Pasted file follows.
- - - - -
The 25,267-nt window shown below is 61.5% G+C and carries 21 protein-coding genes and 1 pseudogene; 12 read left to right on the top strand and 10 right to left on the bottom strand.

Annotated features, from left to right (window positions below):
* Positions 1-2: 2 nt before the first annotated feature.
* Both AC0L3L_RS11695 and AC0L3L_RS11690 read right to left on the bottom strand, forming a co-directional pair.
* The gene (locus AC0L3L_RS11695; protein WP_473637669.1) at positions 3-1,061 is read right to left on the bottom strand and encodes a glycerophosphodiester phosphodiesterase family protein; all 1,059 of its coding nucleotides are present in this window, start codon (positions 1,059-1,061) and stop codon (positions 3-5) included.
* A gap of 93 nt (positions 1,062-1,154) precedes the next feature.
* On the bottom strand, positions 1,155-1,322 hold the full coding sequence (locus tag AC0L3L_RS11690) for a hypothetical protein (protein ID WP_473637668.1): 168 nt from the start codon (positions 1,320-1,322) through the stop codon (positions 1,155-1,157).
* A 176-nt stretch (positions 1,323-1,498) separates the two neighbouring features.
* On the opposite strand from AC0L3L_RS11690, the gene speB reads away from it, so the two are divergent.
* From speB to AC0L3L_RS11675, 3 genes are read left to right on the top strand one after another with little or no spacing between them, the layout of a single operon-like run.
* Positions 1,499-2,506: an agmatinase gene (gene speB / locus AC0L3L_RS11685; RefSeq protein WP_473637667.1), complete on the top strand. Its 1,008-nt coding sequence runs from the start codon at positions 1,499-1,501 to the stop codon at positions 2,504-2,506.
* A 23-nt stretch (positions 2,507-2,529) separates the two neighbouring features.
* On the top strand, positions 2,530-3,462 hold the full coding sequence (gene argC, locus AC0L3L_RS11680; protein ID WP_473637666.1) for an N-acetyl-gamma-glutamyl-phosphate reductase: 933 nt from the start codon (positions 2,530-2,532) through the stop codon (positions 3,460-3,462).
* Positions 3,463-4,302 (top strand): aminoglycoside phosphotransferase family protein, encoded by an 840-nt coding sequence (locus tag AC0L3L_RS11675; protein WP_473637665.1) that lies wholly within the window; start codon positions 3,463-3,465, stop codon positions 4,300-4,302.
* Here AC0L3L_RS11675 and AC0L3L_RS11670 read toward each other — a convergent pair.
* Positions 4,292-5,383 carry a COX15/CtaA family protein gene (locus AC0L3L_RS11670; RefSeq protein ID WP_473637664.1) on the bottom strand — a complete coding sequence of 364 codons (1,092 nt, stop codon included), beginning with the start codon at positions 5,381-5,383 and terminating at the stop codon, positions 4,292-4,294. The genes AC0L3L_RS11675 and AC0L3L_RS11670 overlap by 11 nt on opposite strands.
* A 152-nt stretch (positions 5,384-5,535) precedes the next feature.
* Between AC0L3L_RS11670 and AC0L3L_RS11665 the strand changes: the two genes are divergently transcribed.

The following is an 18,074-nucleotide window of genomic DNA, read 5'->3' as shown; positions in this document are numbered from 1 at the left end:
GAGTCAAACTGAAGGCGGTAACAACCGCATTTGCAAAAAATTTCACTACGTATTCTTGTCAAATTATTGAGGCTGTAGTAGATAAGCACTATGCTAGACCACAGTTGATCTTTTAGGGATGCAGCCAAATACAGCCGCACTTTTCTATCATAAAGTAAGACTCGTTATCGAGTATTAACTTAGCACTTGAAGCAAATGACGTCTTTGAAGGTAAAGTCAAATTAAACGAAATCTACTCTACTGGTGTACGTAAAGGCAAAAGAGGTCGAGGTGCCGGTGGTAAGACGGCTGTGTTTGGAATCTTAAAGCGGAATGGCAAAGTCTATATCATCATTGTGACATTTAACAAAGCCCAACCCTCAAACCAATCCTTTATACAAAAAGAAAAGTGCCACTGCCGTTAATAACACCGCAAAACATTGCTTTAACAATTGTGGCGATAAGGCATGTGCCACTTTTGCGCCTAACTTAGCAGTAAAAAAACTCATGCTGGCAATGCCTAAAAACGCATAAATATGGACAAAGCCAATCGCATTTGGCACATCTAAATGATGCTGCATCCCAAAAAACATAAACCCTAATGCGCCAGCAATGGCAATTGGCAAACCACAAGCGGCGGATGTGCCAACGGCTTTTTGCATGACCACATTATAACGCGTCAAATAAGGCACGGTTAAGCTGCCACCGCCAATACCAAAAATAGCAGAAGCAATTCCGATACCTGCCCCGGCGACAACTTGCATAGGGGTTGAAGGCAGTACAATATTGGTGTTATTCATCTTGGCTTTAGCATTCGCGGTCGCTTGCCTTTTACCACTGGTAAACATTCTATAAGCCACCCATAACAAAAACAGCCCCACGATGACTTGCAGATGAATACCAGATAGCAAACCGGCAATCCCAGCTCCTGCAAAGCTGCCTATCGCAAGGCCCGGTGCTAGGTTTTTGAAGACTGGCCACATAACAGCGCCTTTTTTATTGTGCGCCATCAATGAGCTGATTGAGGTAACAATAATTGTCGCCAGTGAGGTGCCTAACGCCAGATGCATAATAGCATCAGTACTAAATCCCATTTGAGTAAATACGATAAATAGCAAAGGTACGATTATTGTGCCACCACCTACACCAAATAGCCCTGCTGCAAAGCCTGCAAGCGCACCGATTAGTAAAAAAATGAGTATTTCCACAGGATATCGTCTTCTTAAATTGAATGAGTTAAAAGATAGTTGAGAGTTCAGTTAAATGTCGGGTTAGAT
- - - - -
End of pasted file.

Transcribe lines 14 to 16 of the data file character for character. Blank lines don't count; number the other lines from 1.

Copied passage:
* Positions 3,463-4,302 (top strand): aminoglycoside phosphotransferase family protein, encoded by an 840-nt coding sequence (locus tag AC0L3L_RS11675; protein WP_473637665.1) that lies wholly within the window; start codon positions 3,463-3,465, stop codon positions 4,300-4,302.
* Here AC0L3L_RS11675 and AC0L3L_RS11670 read toward each other — a convergent pair.
* Positions 4,292-5,383 carry a COX15/CtaA family protein gene (locus AC0L3L_RS11670; RefSeq protein ID WP_473637664.1) on the bottom strand — a complete coding sequence of 364 codons (1,092 nt, stop codon included), beginning with the start codon at positions 5,381-5,383 and terminating at the stop codon, positions 4,292-4,294. The genes AC0L3L_RS11675 and AC0L3L_RS11670 overlap by 11 nt on opposite strands.